Sunday, December 14, 2008

Fighting RMT with inflation?

SOE CEO John Smedley gave an interview to Massively on SOE's new Station Cash system. On the topic of EQ2's new paid experience potions, Smedley says:
"I also believe firmly that this will eventually get rid of farming and those things. Or at least it will drastically decrease it. Here's a good example why: Instead of paying some power leveler, buying an experience potion lets you do it yourself a lot faster. Where's the harm in that? That's our thought on it."

Now this is certainly about 95% PR statement in defense of a move that has not been entirely popular. Still, let's take a closer look at that for a minute.

Paid exp inflation to combat power leveling
Presuming that you actually use the entire duration of the potions in question gaining exp, and ignore any increased rate of exp gain as a result of leveling up sooner and moving on to more challenging content, the three levels of exp potion in EQ2 are:
- 10% bonus, 4 hours, costs $1 (One bonus hour's worth of exp for 10 hours of play and $2.50, though you'd actually have to buy 3 potions and have half of the last potion still in effect)
- 25% bonus, 4 hours, costs $3 (One bonus hour's worth of exp for 4 hours of play and $3)
- 50% bonus, 2 hours, costs $10 (One bonus hour's worth of exp for 2 hours of play and $10)

It's striking how you can "pay" for your accelerated exp with some combination of cash and time. An extra $7 gets you the bonus exp 2 hours faster with the top end potion, compared to the middle tier, while $7.50 saves you 8 hours over the cheapest potions. I suppose the middle one is, in some ways, the best deal if you're looking to buy your way out of time spent /played.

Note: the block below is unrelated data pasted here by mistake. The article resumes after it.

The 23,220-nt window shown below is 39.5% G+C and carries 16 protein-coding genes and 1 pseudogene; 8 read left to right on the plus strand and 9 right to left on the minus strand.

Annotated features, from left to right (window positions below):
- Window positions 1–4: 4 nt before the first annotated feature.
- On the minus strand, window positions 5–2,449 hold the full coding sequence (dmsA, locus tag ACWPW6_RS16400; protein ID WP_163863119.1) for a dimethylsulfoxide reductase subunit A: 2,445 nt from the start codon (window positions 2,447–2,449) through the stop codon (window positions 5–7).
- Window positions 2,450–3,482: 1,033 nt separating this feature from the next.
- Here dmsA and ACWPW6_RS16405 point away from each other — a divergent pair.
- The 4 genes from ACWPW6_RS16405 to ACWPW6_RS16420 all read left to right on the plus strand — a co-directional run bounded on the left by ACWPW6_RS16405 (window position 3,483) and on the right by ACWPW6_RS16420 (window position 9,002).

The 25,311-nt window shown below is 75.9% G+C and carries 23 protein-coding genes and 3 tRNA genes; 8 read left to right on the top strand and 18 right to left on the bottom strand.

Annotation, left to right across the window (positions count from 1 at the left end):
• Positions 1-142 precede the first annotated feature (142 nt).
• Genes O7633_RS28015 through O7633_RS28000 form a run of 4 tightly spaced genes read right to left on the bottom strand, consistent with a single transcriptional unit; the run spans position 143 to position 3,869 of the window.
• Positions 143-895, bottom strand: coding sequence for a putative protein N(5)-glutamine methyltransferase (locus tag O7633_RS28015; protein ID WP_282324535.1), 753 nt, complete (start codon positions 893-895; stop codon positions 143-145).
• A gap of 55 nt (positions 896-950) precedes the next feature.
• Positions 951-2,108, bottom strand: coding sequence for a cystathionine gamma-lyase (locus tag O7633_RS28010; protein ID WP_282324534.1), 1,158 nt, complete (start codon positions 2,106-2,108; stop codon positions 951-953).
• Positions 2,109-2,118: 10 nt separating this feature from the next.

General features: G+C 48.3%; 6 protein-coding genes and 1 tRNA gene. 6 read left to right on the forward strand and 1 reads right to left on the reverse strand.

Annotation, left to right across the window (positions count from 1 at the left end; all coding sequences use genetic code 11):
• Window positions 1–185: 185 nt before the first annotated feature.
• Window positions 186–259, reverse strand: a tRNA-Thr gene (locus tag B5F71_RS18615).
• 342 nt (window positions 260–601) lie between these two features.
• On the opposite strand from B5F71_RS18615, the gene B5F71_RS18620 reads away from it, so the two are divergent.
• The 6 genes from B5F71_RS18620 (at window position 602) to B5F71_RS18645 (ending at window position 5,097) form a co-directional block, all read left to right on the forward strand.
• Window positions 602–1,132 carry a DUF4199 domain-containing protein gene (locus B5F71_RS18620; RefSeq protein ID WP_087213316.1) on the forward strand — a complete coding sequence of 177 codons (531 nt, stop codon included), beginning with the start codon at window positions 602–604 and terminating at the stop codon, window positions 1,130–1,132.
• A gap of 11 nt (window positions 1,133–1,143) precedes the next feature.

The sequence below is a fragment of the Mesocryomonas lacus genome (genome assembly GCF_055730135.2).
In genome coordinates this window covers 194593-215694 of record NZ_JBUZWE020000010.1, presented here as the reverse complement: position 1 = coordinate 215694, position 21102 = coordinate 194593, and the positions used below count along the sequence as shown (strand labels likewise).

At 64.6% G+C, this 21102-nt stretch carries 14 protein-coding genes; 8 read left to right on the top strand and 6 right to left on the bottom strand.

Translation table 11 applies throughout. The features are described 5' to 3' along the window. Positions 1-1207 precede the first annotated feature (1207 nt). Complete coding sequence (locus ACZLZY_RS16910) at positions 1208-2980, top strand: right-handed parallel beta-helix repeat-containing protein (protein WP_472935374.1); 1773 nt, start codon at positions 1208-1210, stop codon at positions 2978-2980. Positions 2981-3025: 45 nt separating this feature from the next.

Then again, for $10, you could probably bribe the neighborhood kids to go grind on your account for two hours, and get double the benefit of even the best potion. Somehow, I don't expect this to make a huge impact in the power leveling market.

Daily Quest Cash to fight Gold Sellers
I don't recall if Blizzard ever said anything quite so directly on the topic, but the thinking is that the massive amounts of money introduced into the game through daily quests are helping to decrease demand for gold bought with real money. At level 70, your daily quests were worth around 100G/hour, and it looks like the level 80 ones are worth double that. This has driven some inflation, but not nearly as much as I would have expected - gems, enchanting materials, etc, are all priced low enough that I don't even consider farming them myself when I can buy them for the gold from 1-2 daily quests.

Maybe the increased ease of obtaining gold is helping, but, overall, I suspect that Blizzard's efforts to combat sellers directly (and the increasingly bad reputation the latter are getting for obtaining all of their product via compromised player accounts) are doing more on this front than any decreased demand driven by daily quest cash. Then again, creating all these daily quests may actually be increasing the extent to which some players feel that earning gold is a grind that they would rather not be doing with their limited in-game time on.

Addressing Demand Is Good
I and others have long maintained that gold sellers, power levelers, etc, cannot be beaten by attacking the supply side alone. Companies that want to stop these transactions have to improve the respective grinds in their games so that players don't feel that they must get to the end of the road BEFORE they can do what they actually want to do in the game. Allowing various forms of inflation to the economy/exp curve is certainly a start, but it's going to take a lot more before the "report spam" button is no longer a mandatory feature for MMORPG clients.


Anonymous said...

The 'report spam' button/command is always going to be a mandatory feature, no matter what you do. =)

The form and content of spam may change, but its existence is, sadly, a given.

Tesh said...

The demand exists as a byproduct of game design. If your game has gold sellers, it's because you designed it in. It may be an unintended consequence, but it's also very predictable.

You can either fight it, design around it, or monetize it in-house via a dual currency model. What's bizarre to me is that companies would rather absorb the diminishing returns of fighting the demand that they created rather than working around it another way.